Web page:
Oh-So-Close to El Cap Onsight

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Steck onsighting the A5 Traverse (5.13b) on Golden Gate. Photo by Nicole Steck.

Steck onsighting the A5 Traverse (5.13b) on Golden Gate. Photo by Nicole Steck.

Steck reracking at Tower to the People before the Golden Desert pitch (5.13a). Photo by Nicole Steck.

Steck reracking at Tower to the People before the Golden Desert pitch (5.13a). Photo by Nicole Steck.

Swiss climber Ueli Steck free-climbed Golden Gate (5.13b, 41 pitches) and fell on only a single pitch, onsighting the rest of the climb. And the one pitch that spoiled his onsight? It was the 5.11c crack off the top of El Cap Spire, just before Golden Gate heads right from the Salathé Wall. Steck slipped on wet rock on this relatively easy pitch, but onsighted the route’s five 5.12 and three 5.13 pitches.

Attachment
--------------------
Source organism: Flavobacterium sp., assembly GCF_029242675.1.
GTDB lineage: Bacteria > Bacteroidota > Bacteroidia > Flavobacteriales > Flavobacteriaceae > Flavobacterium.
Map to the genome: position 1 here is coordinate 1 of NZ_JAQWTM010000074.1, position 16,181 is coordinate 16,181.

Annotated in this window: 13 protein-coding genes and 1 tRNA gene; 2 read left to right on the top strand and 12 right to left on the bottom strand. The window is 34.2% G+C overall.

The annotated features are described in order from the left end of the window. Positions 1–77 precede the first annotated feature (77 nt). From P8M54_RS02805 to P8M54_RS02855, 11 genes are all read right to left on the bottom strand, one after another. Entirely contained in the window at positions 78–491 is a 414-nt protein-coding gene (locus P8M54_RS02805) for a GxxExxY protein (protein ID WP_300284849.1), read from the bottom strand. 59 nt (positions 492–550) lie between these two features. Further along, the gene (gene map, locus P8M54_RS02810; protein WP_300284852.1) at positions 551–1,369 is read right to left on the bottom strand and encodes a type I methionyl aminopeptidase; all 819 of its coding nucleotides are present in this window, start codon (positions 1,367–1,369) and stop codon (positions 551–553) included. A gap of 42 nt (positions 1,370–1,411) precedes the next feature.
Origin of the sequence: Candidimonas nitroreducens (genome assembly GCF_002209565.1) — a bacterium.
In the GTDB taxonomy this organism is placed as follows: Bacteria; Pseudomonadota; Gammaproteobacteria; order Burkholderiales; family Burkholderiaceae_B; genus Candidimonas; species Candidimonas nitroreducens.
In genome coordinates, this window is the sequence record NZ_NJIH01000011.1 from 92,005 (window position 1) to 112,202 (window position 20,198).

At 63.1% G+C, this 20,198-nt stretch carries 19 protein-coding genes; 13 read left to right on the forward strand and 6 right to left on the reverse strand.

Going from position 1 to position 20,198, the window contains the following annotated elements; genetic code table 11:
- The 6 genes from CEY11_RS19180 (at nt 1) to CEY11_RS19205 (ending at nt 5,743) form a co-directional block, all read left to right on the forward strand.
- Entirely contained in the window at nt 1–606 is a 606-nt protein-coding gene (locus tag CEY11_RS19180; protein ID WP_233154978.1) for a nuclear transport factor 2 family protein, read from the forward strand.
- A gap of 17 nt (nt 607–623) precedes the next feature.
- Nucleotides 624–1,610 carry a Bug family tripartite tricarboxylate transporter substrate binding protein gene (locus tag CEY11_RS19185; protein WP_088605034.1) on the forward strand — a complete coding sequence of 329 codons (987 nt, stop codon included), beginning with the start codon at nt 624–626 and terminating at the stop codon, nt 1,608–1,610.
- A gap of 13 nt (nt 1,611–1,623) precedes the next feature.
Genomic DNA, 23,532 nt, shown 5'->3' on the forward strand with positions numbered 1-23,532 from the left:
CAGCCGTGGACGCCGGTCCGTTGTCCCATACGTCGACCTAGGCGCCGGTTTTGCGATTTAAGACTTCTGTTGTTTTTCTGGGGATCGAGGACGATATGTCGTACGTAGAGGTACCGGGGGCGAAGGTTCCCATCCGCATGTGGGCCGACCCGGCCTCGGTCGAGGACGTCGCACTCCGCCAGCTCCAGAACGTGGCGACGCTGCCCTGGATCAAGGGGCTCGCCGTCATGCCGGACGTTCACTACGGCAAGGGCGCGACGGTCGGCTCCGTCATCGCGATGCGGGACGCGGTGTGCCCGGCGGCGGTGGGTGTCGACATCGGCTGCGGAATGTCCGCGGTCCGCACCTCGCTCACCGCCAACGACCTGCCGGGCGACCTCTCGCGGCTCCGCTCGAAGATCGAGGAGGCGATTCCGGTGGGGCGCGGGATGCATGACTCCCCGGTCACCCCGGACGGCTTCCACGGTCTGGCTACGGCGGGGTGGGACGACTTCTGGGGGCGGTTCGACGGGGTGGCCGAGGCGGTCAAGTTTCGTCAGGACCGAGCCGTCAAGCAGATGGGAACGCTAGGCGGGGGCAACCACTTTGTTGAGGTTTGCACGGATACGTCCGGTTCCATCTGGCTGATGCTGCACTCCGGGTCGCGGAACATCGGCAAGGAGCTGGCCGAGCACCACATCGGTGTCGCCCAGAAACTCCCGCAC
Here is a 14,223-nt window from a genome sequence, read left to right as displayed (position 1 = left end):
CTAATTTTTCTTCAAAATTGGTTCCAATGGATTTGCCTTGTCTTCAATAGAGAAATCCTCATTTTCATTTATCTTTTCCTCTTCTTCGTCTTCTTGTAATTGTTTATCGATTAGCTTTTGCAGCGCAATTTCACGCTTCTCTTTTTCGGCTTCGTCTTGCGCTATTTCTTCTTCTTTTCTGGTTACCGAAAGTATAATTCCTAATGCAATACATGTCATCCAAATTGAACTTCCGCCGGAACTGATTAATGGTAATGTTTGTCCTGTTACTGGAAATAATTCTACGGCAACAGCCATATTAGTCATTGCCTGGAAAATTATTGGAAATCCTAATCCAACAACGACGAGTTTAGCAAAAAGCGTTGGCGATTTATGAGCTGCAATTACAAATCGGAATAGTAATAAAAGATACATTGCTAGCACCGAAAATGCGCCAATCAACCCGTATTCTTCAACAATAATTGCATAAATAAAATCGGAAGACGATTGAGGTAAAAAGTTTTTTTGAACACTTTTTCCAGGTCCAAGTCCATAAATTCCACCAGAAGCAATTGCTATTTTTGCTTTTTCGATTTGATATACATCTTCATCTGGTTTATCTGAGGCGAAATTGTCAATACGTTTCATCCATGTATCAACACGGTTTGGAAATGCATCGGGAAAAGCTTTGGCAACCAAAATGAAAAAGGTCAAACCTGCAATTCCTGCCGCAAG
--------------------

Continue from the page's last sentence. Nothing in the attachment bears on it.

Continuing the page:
Steck climbed Golden Gate over four days, leading every pitch, with his new wife, Nicole, belaying. (They were honeymooning in the western United States.) Steck also hauled their heavy bag after every lead, adding to his workload.

“For me it was a great dream climbing El Cap free,” he said in an email. “It was stupid to have this fall on an easy pitch, but on the other hand I am so happy that I could climb the route in this style—ground up and not trying the pitches several times or checking out the sequences before. It was a very, very strong experience for me.”

Ueli Steck in Yosemite Valley. Photo by Nicole Steck.

Ueli Steck in Yosemite Valley. Photo by Nicole Steck.

Although Steck has made his fame as an alpinist, including astonishing speed records on the north faces of the Eiger, Grandes Jorasses, and Matterhorn, he is also—obviously—a talented free climber, with redpoints up to 5.14a and free solos up to 5.13b. In 2003, he free-climbed La Vida es Silbar (5.12c) on the north face of the Eiger with Stephan Siegrist. He had aid-climbed the Nose of El Cap in 2001.

Date of Ascent: May 2009

Sources: Ueli Steck / Uelisteck.ch

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